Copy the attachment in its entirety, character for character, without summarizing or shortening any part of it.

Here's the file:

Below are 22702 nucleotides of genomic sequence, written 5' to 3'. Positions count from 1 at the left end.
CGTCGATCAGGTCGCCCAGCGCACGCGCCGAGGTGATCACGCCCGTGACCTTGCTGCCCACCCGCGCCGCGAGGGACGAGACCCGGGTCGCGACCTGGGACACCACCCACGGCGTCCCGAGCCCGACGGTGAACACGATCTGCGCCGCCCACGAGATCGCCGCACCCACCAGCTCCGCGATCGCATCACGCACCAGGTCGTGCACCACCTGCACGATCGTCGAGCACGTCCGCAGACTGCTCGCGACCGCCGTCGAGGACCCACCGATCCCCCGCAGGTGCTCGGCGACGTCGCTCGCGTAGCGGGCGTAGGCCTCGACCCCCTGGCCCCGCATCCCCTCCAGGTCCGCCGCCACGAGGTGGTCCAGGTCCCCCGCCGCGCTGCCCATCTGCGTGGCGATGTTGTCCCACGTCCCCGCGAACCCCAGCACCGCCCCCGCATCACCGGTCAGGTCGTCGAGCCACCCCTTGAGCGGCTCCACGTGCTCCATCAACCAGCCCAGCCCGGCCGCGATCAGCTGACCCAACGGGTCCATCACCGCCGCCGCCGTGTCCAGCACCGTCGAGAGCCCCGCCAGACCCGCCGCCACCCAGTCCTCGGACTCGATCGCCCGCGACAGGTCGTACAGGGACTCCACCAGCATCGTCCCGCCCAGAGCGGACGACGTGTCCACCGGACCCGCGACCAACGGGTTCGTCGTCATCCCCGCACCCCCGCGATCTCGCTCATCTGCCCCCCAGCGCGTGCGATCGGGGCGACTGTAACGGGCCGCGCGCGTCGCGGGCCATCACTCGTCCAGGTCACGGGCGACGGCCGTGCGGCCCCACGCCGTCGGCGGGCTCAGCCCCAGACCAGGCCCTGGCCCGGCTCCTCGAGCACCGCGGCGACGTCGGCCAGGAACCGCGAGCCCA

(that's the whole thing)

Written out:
Below are 22702 nucleotides of genomic sequence, written 5' to 3'. Positions count from 1 at the left end.
CGTCGATCAGGTCGCCCAGCGCACGCGCCGAGGTGATCACGCCCGTGACCTTGCTGCCCACCCGCGCCGCGAGGGACGAGACCCGGGTCGCGACCTGGGACACCACCCACGGCGTCCCGAGCCCGACGGTGAACACGATCTGCGCCGCCCACGAGATCGCCGCACCCACCAGCTCCGCGATCGCATCACGCACCAGGTCGTGCACCACCTGCACGATCGTCGAGCACGTCCGCAGACTGCTCGCGACCGCCGTCGAGGACCCACCGATCCCCCGCAGGTGCTCGGCGACGTCGCTCGCGTAGCGGGCGTAGGCCTCGACCCCCTGGCCCCGCATCCCCTCCAGGTCCGCCGCCACGAGGTGGTCCAGGTCCCCCGCCGCGCTGCCCATCTGCGTGGCGATGTTGTCCCACGTCCCCGCGAACCCCAGCACCGCCCCCGCATCACCGGTCAGGTCGTCGAGCCACCCCTTGAGCGGCTCCACGTGCTCCATCAACCAGCCCAGCCCGGCCGCGATCAGCTGACCCAACGGGTCCATCACCGCCGCCGCCGTGTCCAGCACCGTCGAGAGCCCCGCCAGACCCGCCGCCACCCAGTCCTCGGACTCGATCGCCCGCGACAGGTCGTACAGGGACTCCACCAGCATCGTCCCGCCCAGAGCGGACGACGTGTCCACCGGACCCGCGACCAACGGGTTCGTCGTCATCCCCGCACCCCCGCGATCTCGCTCATCTGCCCCCCAGCGCGTGCGATCGGGGCGACTGTAACGGGCCGCGCGCGTCGCGGGCCATCACTCGTCCAGGTCACGGGCGACGGCCGTGCGGCCCCACGCCGTCGGCGGGCTCAGCCCCAGACCAGGCCCTGGCCCGGCTCCTCGAGCACCGCGGCGACGTCGGCCAGGAACCGCGAGCCCA